Wednesday, 16 September 2009

Conservatives And The Surveillance State

Dominic Grieve the Shadow Secretary of State for Justice, has outlined plans to reduce the role of surveillance by the state. This is just what I want to be hearing from opposition parties, given we've had 10 years of silly laws that have no regard to fairness, legality, common-sense or that little thing called privacy.

Some of the Tories policies are perfectly credible and I would imagine easy to implement. The problem with these proposals is what it's always been, they want us to trust that they will not be temped by the power the surveillance state presents. When those buzz words "terrorism" and "public interest" are like a trump cards for anything and databases are a quick fix for everything, they the Tories unlike Labour won't be temped.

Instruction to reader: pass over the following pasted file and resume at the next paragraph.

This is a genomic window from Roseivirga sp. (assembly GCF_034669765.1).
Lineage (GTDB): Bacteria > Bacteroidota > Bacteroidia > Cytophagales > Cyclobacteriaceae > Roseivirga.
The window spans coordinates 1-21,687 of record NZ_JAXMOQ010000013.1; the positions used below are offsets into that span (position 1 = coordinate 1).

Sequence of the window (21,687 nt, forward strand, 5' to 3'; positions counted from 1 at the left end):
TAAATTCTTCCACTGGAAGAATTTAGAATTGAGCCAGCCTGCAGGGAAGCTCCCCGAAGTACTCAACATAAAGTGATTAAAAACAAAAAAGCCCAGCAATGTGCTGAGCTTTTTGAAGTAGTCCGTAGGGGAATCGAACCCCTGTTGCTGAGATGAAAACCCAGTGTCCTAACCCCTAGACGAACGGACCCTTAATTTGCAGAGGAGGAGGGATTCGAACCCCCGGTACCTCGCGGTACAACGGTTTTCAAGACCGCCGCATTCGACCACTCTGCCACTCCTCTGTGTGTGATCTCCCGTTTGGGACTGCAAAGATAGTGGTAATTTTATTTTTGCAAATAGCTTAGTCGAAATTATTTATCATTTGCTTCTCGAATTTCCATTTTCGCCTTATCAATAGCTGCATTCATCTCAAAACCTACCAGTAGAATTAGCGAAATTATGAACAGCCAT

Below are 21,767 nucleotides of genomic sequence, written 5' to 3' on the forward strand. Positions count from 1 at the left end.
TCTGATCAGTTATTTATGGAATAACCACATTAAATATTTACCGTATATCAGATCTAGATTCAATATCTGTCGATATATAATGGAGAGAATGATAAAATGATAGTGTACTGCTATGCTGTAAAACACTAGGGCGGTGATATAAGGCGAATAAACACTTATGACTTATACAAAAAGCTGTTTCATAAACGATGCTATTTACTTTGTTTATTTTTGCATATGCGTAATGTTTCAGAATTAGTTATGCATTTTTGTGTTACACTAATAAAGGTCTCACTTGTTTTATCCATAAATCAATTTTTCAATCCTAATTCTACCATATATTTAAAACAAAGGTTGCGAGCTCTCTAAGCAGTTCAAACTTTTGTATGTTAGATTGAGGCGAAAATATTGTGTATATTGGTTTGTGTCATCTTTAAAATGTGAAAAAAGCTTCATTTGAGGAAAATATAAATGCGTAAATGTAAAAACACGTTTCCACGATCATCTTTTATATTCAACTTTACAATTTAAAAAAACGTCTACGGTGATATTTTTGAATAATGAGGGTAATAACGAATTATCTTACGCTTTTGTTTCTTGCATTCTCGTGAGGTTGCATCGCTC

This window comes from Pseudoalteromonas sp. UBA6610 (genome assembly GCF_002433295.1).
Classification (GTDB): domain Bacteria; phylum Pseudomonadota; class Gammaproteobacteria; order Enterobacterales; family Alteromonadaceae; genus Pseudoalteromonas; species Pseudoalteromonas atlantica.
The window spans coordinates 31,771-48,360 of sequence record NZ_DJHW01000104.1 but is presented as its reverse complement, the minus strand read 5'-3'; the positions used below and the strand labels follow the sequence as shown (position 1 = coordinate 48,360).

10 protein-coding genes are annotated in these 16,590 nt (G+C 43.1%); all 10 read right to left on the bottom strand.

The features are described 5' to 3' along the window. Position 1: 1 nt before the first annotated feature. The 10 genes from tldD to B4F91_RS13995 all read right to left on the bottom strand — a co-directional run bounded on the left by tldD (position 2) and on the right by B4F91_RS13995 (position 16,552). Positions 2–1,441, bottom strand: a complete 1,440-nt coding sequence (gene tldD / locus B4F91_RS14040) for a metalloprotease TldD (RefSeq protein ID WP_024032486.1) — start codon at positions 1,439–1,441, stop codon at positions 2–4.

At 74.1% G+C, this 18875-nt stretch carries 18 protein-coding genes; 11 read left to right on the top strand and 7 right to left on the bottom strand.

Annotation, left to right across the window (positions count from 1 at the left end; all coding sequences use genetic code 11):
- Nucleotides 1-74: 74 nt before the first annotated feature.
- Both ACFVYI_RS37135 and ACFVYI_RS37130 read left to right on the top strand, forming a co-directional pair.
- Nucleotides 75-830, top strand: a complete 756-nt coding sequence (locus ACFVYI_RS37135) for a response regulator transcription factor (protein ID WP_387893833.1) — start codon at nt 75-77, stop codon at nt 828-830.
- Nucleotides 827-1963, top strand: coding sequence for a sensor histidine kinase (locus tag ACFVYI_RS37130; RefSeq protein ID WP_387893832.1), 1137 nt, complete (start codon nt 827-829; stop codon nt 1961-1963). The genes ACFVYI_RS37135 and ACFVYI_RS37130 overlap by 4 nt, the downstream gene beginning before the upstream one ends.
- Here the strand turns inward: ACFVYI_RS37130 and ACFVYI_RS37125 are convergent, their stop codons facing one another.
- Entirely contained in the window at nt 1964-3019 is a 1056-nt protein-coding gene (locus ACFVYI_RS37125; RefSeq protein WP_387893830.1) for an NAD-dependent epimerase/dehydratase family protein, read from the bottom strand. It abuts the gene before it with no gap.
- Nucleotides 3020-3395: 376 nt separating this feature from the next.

They include the proposal for a British Bill of Rights they've previously mentioned, which will protect personal privacy, it's effectiveness of course will be determined by how it's implemented. Oddly for something so monumental though, information is sadly lacking. I hope it won't end up like Jack Straw's Bill of Conditional Rights and Many Responsibilities.

Yet regardless of the Tories policy, I can't help but feel uneasy, this is an easy stick to beat New Labour with, as perfectly illustrated by the documentation released along side this speech, it's like shooting ducks in a barrow. Will they really do it? I'm not so sure, yet the balance needs to be readdressed. Which is something that does work in the Tories favour, we know New Labour won't do it.

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